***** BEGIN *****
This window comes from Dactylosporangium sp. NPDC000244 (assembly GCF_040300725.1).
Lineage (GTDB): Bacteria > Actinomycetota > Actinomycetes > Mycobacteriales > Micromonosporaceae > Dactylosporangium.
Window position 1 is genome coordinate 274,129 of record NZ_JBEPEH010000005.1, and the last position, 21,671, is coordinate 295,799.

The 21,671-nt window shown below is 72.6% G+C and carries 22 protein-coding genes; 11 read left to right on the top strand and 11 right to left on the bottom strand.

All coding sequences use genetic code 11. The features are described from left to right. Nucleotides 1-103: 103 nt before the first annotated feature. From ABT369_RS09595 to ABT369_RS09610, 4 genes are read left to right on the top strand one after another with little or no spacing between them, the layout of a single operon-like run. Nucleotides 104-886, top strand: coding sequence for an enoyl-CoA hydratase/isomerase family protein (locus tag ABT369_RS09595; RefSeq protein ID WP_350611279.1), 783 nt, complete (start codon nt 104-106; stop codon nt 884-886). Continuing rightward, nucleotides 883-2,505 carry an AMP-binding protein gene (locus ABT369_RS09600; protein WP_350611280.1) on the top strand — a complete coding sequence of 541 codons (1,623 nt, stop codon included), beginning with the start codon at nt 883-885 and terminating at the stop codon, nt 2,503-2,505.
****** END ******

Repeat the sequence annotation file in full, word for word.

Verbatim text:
This window comes from Dactylosporangium sp. NPDC000244 (assembly GCF_040300725.1).
Lineage (GTDB): Bacteria > Actinomycetota > Actinomycetes > Mycobacteriales > Micromonosporaceae > Dactylosporangium.
Window position 1 is genome coordinate 274,129 of record NZ_JBEPEH010000005.1, and the last position, 21,671, is coordinate 295,799.

The 21,671-nt window shown below is 72.6% G+C and carries 22 protein-coding genes; 11 read left to right on the top strand and 11 right to left on the bottom strand.

All coding sequences use genetic code 11. The features are described from left to right. Nucleotides 1-103: 103 nt before the first annotated feature. From ABT369_RS09595 to ABT369_RS09610, 4 genes are read left to right on the top strand one after another with little or no spacing between them, the layout of a single operon-like run. Nucleotides 104-886, top strand: coding sequence for an enoyl-CoA hydratase/isomerase family protein (locus tag ABT369_RS09595; RefSeq protein ID WP_350611279.1), 783 nt, complete (start codon nt 104-106; stop codon nt 884-886). Continuing rightward, nucleotides 883-2,505 carry an AMP-binding protein gene (locus ABT369_RS09600; protein WP_350611280.1) on the top strand — a complete coding sequence of 541 codons (1,623 nt, stop codon included), beginning with the start codon at nt 883-885 and terminating at the stop codon, nt 2,503-2,505.